Alternative Approaches to Factual Causation in Cases Involving Gradual-Onset Psychiatric Diseases in the Workplace
Journal of Contemporary Roman-Dutch Law, Vol. 73, p. 531, 2010
22 Pages Posted: 5 Aug 2011
Date Written: August 5, 2010
The law often requires that we make definitive pronouncements, even in the absence of definitive proof. Standards and burdens of proof have been developed to take into account this reality, but in an increasingly technical and complicated world, our approach to determining causes has to change. In cases of workplace psychiatric harm, both the law of delict and workers’ compensation law require a relationship between the impugned act of the wrongdoer or the occupational disease, on the one hand, and the harm suffered by the victim on the other. In the law of delict this inquiry has traditionally been divided into “factual causation” and “legal causation” and this distinction remains relevant in workers’ compensation law. While legal causation is concerned with the question of limiting liability by assessing and making value judgments as to whether liability should be imputed to a defendant, factual causation can negate liability, but is not in itself sufficient to found liability. It is therefore an exclusionary test, “allowing a court to weed out defendants without having to decide whether their conduct was legally culpable”. The article focuses on factual causation, particularly in cases of gradual-onset psychiatric harm in an occupational setting.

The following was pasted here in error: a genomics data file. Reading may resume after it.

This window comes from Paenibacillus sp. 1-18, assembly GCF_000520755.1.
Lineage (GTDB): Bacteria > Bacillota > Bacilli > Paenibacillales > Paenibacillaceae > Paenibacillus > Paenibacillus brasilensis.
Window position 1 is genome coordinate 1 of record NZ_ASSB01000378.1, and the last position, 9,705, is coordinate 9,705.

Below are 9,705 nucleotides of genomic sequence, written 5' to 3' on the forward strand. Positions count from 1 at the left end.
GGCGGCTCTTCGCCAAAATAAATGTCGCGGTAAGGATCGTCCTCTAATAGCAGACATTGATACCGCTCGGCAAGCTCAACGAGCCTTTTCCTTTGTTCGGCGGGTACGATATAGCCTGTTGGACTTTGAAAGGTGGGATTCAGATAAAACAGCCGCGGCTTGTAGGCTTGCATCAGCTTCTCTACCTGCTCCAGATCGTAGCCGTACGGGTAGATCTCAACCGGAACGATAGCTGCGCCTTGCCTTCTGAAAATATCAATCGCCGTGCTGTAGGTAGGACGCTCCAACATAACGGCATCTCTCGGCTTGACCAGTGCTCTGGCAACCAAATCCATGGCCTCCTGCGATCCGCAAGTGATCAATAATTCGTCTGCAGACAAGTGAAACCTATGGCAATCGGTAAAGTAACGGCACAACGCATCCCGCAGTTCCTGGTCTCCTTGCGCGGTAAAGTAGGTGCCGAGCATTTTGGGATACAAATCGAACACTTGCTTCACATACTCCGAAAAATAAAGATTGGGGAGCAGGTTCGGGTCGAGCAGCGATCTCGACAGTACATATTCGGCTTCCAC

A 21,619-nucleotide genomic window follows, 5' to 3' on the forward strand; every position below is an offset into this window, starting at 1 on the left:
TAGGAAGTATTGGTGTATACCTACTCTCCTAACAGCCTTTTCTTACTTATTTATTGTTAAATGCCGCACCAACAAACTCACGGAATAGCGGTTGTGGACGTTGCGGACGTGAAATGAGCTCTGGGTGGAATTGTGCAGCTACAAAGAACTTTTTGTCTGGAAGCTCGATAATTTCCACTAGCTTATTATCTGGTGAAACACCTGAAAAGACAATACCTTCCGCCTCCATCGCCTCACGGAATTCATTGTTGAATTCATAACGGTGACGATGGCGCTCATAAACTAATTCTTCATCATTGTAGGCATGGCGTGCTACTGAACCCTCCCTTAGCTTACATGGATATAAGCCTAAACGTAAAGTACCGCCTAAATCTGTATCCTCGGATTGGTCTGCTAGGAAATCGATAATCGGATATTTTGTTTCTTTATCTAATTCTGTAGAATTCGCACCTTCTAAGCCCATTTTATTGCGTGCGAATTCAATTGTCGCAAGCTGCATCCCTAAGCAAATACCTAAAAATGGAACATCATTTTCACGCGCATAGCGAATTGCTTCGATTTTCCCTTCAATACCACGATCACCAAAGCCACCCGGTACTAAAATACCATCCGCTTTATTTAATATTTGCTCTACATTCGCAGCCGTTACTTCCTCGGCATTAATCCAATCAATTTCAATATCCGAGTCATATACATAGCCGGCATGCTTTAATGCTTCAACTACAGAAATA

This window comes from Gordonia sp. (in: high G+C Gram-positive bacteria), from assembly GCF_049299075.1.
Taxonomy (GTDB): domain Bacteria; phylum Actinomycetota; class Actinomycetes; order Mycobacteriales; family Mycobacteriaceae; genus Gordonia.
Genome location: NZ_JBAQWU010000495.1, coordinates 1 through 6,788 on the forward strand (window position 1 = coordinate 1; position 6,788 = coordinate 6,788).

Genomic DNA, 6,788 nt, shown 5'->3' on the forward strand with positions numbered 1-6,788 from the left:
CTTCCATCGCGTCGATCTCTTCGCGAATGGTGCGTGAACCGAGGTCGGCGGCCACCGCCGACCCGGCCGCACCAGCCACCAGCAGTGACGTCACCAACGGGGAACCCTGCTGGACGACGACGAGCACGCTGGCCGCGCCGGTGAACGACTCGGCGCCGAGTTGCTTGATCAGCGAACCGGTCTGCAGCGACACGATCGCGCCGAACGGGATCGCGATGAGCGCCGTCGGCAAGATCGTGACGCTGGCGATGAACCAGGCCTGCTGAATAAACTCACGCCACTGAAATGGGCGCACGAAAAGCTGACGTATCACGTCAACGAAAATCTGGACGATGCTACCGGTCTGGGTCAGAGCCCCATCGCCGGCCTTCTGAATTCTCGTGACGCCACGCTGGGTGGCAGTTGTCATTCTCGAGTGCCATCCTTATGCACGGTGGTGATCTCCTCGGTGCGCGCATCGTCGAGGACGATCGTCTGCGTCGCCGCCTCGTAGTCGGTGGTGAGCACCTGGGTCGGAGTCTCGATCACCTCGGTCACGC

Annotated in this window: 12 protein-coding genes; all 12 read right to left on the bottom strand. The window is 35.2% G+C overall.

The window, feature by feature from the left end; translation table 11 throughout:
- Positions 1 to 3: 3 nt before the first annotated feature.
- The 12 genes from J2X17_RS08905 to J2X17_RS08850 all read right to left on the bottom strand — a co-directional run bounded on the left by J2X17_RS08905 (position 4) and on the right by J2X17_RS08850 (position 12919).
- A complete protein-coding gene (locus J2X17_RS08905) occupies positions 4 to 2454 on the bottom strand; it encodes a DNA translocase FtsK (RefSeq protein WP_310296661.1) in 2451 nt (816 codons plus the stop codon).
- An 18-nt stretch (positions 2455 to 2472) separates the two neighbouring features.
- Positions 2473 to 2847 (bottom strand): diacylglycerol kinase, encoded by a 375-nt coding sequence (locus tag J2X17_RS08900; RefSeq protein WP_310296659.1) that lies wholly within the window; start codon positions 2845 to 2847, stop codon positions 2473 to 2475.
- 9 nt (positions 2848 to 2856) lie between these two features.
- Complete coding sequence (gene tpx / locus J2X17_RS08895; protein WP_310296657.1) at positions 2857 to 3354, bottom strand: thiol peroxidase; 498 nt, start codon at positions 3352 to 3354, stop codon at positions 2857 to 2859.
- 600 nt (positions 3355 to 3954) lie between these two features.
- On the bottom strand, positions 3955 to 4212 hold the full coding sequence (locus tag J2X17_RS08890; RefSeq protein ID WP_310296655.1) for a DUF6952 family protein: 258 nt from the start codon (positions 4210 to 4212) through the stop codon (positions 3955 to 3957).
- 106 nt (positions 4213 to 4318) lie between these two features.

Keywords: Factual causation, gradual-onset psychiatric diseases
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